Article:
Why We Choose Calendula For Skin Problems
Such As Atopic Dermatitis.
There is no other oil quite like calendula for skin that is damaged
Read how even breast cancer patients have been feeling its benefits.
Beautiful sunny marigolds.
They are so jolly and cheerful bobbing their heads in the sunshine, but don't let their congenial way deceive you . These are full on healing warriors with not just a past full of history of their properties but also very current and important research and scientific evidence.
There are in fact 20 different species of marigold that have healing properties but in aromatherapy we are mainly interested in just two main strains. Calendula and Tagetes.
You may also know it more commonly as Pot Marigold, Holligold, mary-bud and goldbloom.
Those vibrant orange/gold petals are edible and make a wonderful addition to any salad but also dye icings a gorgeous saffron colour.
Both leaves and petals are used to make the essential oil, and it is important that they are picked in the very finest of weathers. Legend has it that in days gone by in Russia so many were grown for their healing powers that they came to be known as Russian penicillin. Like all flowers calendula or marigold have beautiful meanings in flower language- imagine having a bouquet sent to you saying "affection " or "rememberance".
Archaeological evidence has shown that the ancient Greeks and also the Egyptians both grew marigolds, and there are many accounts of the Romans using the flowers to treat scorpion stings.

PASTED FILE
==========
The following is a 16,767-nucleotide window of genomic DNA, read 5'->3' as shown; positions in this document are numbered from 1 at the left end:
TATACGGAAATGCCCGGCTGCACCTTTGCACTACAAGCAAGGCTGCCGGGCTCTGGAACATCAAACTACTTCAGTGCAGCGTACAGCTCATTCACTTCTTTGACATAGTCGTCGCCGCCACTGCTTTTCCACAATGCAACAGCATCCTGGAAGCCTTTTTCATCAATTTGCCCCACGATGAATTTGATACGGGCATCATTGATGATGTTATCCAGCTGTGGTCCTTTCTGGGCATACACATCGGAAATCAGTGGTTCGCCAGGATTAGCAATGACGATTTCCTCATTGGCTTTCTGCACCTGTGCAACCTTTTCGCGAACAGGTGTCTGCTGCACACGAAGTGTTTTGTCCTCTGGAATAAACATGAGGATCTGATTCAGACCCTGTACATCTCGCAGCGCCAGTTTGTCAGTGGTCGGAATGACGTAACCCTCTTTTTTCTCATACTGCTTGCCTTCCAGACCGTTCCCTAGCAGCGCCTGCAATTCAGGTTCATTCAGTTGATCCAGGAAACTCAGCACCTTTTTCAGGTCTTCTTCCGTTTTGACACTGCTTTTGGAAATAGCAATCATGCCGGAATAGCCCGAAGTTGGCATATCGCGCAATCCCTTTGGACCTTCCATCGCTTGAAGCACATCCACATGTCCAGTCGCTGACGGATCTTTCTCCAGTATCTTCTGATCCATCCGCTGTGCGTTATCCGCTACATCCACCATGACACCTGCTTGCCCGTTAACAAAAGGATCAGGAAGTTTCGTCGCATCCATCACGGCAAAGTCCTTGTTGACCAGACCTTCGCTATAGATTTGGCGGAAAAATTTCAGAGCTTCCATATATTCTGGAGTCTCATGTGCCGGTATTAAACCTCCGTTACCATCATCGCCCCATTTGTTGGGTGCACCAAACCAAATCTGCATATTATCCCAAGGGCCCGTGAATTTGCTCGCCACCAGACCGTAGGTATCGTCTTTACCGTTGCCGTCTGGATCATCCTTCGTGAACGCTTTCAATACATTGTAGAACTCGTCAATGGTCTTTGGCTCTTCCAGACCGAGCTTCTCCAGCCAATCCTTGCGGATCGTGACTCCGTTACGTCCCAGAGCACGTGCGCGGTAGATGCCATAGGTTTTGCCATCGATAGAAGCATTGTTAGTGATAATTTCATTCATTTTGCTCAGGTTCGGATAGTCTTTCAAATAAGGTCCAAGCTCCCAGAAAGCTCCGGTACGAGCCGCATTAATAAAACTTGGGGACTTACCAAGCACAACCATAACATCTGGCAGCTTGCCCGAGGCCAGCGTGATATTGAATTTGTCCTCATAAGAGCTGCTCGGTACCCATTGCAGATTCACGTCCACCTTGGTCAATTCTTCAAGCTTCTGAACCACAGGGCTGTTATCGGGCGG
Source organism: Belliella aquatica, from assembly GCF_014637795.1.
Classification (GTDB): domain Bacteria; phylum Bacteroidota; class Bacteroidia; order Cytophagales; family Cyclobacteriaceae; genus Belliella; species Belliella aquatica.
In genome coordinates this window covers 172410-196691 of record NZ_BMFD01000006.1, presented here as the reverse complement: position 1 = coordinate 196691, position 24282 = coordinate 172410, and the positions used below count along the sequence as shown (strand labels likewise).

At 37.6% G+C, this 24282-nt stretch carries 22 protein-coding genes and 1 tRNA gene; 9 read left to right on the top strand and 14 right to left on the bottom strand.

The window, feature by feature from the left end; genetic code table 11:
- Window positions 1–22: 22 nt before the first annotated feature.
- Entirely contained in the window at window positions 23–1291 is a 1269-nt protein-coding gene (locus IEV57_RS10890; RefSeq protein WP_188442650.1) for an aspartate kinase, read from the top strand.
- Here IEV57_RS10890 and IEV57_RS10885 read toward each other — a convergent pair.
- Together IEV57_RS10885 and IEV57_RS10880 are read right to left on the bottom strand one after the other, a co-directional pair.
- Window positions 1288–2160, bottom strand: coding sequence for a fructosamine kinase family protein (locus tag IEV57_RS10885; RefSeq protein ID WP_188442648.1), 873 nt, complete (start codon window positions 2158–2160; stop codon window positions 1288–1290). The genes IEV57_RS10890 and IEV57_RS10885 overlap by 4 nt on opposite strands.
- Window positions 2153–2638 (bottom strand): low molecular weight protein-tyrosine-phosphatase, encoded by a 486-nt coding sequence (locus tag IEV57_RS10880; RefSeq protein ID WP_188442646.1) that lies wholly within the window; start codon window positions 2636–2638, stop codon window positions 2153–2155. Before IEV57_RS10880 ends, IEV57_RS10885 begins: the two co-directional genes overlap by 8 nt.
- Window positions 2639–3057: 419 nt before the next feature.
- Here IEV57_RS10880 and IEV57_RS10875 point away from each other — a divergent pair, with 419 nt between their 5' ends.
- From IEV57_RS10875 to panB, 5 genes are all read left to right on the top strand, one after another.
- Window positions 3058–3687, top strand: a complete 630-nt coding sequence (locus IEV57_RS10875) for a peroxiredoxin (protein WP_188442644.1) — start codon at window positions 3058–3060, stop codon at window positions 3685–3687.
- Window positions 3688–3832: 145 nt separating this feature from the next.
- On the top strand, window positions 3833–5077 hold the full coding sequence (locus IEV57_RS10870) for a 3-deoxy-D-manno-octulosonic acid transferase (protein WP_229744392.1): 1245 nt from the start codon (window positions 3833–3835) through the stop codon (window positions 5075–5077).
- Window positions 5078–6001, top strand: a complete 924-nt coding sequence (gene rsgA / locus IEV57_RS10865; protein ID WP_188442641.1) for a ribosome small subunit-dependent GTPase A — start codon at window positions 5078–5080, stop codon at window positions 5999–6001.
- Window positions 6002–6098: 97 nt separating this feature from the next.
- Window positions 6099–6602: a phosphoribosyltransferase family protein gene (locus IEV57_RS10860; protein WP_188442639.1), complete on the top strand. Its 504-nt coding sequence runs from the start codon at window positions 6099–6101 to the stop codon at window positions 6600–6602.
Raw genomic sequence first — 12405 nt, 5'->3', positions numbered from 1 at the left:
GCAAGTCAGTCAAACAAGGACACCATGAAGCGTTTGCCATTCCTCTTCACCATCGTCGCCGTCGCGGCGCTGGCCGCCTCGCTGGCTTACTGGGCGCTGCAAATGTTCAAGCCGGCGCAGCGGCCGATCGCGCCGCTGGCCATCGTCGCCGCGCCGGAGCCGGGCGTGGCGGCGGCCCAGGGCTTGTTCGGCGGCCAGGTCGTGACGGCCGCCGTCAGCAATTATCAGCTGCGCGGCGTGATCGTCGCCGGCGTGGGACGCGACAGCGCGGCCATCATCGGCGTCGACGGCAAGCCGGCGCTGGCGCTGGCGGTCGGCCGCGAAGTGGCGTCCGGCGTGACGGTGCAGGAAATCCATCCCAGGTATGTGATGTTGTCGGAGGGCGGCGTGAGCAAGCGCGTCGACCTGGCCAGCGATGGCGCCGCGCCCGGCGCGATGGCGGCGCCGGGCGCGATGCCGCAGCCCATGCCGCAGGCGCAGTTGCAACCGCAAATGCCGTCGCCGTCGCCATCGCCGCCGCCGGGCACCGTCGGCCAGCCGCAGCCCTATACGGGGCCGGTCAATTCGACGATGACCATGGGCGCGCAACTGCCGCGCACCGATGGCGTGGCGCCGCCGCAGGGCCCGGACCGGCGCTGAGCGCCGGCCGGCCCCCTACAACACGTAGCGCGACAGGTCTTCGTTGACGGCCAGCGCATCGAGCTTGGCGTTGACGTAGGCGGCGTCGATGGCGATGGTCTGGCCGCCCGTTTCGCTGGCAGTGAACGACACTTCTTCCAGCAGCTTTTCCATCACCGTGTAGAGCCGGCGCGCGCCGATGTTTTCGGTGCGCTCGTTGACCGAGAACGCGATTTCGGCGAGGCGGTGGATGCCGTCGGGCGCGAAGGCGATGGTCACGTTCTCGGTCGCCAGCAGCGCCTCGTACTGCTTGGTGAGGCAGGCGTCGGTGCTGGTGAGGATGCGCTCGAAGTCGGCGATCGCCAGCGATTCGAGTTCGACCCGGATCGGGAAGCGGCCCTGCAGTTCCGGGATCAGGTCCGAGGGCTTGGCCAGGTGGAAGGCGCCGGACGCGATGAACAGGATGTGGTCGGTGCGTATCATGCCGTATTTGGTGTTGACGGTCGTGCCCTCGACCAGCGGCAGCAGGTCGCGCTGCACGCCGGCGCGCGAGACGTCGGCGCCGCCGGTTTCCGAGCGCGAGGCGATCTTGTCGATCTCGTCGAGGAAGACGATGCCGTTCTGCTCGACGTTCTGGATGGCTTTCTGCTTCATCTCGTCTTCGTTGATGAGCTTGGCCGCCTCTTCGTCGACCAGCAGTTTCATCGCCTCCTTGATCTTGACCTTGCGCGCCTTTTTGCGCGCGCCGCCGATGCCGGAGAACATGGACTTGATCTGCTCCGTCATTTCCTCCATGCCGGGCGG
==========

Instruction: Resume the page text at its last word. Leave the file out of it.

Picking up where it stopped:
It was during this time that it gained its name Calendula, from the Latin term Calends, meaning the first day of each month, because of the way that it follows the sun in its growth cycle. It has an incredibly long flowering time from spring to late autumn.
It seems obvious that it would be ruled by the Sun in astrology but also the astrological sign Leo.
Through the centuries it has mainly been used in tinctures but we are lucky enough to be able to access not just the essential oil but also my personal favourite carrier oil which is made from a maceration of the petals.
The list of the ways that Calendula can be used is long but most important are the healing properties of calendula for skin, as it has the ability to stimulate the re-growth of skin cells at the granular layer.
The reason why we use calendula for skin over other oils is because it its high levels carotenoids , which are lovely and nourishing but it also contains small amounts of salicylic acid, the active ingredient contained in aspirin. So on top of the way it heals then it also has the power to take the sting out of broken skin.
It is antiviral and bactericidal and there are many accounts of soldiers using calendula for skin wounds that were completely open, in a bid to heal them but also to try to stave off any infections.
It is obvious then that we should use it to treat eczema but also atopic dermatitis an actually this is where the most exciting breakthroughs have been made in allopathic(the doctors) medicine.
Evidence of the mastery of calendula for skin healing is so strong that is now recommended that calendula ointment be used to treat the dermatitis that is symptomatic in breast cancer patients after radiation therapy.
Click here to read the recommendations for calendula for skin after radiation treatment.
Evidence also shows that healing of post operative scars of mastectomies and also caesarean scars have also been improved by daily use of calendula for skin care.